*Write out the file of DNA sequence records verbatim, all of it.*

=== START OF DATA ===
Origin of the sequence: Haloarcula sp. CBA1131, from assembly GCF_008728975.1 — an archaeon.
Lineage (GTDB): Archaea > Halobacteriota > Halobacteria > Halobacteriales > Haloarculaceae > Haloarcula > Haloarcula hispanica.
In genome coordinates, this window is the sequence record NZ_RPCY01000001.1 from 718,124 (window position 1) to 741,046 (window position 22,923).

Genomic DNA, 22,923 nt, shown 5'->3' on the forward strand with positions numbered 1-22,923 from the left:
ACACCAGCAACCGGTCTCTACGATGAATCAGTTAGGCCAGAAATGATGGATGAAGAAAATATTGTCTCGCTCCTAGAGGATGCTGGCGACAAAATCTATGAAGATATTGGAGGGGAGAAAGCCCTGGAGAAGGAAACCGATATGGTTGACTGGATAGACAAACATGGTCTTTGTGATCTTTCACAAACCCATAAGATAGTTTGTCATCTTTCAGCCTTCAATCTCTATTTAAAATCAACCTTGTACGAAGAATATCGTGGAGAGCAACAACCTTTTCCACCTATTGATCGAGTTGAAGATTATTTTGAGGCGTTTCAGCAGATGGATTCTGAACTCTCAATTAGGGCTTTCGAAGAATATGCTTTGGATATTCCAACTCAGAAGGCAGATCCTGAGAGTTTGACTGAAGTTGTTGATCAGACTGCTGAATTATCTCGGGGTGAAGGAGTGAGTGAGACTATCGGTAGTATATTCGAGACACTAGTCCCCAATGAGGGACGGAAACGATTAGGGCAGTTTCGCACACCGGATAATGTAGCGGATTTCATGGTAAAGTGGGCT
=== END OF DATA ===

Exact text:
Origin of the sequence: Haloarcula sp. CBA1131, from assembly GCF_008728975.1 — an archaeon.
Lineage (GTDB): Archaea > Halobacteriota > Halobacteria > Halobacteriales > Haloarculaceae > Haloarcula > Haloarcula hispanica.
In genome coordinates, this window is the sequence record NZ_RPCY01000001.1 from 718,124 (window position 1) to 741,046 (window position 22,923).

Genomic DNA, 22,923 nt, shown 5'->3' on the forward strand with positions numbered 1-22,923 from the left:
ACACCAGCAACCGGTCTCTACGATGAATCAGTTAGGCCAGAAATGATGGATGAAGAAAATATTGTCTCGCTCCTAGAGGATGCTGGCGACAAAATCTATGAAGATATTGGAGGGGAGAAAGCCCTGGAGAAGGAAACCGATATGGTTGACTGGATAGACAAACATGGTCTTTGTGATCTTTCACAAACCCATAAGATAGTTTGTCATCTTTCAGCCTTCAATCTCTATTTAAAATCAACCTTGTACGAAGAATATCGTGGAGAGCAACAACCTTTTCCACCTATTGATCGAGTTGAAGATTATTTTGAGGCGTTTCAGCAGATGGATTCTGAACTCTCAATTAGGGCTTTCGAAGAATATGCTTTGGATATTCCAACTCAGAAGGCAGATCCTGAGAGTTTGACTGAAGTTGTTGATCAGACTGCTGAATTATCTCGGGGTGAAGGAGTGAGTGAGACTATCGGTAGTATATTCGAGACACTAGTCCCCAATGAGGGACGGAAACGATTAGGGCAGTTTCGCACACCGGATAATGTAGCGGATTTCATGGTAAAGTGGGCT